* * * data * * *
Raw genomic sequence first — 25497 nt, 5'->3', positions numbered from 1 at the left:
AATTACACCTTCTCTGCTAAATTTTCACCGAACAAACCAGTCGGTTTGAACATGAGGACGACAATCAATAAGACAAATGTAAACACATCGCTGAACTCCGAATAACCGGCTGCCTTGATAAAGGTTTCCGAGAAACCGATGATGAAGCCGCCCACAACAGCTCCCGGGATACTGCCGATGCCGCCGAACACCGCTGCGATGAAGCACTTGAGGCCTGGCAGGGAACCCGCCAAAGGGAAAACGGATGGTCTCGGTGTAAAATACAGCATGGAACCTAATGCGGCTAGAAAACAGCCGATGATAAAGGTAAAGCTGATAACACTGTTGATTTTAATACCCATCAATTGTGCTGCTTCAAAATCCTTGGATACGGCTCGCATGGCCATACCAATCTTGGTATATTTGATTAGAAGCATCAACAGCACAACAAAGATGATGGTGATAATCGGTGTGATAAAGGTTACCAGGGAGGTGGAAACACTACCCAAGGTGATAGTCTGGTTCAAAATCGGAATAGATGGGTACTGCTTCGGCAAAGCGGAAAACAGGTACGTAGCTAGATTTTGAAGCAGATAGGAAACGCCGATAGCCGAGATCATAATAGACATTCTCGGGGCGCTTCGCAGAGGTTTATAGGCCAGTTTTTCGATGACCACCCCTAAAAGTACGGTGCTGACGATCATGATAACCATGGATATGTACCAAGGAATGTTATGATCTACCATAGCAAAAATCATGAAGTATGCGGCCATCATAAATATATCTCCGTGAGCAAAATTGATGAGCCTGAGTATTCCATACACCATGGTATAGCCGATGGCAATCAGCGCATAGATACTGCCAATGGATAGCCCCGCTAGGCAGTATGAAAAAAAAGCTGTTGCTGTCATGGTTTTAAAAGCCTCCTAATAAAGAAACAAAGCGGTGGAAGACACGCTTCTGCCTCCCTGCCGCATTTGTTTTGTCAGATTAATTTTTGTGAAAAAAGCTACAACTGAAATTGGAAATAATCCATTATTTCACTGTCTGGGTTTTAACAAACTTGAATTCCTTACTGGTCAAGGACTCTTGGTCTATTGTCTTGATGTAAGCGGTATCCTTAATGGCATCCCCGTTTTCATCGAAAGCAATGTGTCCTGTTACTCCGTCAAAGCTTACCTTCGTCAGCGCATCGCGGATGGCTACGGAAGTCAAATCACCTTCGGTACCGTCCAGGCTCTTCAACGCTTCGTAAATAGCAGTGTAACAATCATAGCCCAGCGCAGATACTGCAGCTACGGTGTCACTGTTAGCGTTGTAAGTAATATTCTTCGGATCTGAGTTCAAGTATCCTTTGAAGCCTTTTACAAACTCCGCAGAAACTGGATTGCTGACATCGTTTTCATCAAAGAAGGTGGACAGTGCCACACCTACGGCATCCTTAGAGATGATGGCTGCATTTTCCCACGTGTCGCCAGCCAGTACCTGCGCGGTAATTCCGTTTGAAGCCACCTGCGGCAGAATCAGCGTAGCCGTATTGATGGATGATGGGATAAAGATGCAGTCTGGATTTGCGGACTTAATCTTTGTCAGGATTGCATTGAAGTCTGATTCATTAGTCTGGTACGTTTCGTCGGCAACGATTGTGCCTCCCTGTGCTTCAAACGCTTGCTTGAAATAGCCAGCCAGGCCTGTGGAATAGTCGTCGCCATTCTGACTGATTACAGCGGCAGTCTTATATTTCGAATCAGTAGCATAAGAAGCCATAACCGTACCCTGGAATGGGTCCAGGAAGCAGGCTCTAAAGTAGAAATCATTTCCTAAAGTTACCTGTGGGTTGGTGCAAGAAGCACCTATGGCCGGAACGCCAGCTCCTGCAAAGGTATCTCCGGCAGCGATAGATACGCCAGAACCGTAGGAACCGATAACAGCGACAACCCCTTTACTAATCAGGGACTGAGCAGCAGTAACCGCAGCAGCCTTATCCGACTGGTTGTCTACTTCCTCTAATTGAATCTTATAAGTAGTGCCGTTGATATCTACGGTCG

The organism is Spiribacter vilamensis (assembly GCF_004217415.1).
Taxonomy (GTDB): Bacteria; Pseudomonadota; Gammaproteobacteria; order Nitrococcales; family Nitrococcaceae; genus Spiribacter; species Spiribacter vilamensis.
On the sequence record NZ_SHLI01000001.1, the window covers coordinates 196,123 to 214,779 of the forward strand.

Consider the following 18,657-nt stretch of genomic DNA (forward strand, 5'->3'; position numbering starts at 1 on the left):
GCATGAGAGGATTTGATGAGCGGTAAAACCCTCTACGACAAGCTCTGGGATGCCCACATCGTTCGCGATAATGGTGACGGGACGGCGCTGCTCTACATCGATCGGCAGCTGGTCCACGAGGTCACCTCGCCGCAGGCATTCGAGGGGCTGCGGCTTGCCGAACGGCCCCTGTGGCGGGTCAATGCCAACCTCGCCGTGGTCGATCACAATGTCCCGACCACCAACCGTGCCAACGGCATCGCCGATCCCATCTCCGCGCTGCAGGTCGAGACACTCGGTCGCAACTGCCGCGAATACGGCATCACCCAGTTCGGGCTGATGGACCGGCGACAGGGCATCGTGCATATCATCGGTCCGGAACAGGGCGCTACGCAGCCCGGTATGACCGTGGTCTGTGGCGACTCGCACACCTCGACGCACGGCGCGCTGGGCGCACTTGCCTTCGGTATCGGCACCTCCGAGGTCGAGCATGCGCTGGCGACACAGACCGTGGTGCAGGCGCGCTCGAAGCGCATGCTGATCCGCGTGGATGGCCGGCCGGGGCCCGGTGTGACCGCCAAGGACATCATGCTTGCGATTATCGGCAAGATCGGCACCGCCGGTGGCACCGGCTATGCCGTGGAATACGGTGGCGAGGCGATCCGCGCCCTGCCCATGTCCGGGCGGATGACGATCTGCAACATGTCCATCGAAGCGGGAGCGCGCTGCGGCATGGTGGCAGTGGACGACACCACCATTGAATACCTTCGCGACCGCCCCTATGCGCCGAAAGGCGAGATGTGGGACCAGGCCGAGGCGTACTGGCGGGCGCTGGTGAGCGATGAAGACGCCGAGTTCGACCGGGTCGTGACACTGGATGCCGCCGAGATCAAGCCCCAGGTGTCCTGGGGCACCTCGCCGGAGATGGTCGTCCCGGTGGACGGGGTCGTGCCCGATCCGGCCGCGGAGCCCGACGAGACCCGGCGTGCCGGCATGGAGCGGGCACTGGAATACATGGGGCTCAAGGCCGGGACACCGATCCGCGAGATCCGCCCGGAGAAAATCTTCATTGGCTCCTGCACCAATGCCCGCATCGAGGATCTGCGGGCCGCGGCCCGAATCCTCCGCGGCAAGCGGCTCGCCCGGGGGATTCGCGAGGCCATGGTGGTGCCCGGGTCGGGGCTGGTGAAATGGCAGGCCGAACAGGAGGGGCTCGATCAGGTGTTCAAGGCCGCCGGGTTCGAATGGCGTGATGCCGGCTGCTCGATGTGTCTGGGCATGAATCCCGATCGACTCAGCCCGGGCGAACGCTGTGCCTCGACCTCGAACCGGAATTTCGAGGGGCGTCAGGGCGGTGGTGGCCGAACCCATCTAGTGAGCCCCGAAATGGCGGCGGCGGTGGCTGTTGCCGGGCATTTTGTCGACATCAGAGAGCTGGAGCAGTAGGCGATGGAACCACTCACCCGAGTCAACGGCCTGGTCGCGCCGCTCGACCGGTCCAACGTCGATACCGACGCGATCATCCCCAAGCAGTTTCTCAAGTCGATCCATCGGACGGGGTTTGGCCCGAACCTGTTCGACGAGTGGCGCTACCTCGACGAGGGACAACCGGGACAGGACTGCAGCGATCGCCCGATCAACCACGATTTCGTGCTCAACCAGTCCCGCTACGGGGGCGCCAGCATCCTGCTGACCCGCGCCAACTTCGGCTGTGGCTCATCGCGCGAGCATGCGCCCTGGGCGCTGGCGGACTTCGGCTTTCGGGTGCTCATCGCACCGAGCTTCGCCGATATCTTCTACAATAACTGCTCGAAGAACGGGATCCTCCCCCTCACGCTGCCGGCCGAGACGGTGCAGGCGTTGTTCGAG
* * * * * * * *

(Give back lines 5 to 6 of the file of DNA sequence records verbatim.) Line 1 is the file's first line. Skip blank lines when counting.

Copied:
On the sequence record NZ_SHLI01000001.1, the window covers coordinates 196,123 to 214,779 of the forward strand.

Consider the following 18,657-nt stretch of genomic DNA (forward strand, 5'->3'; position numbering starts at 1 on the left):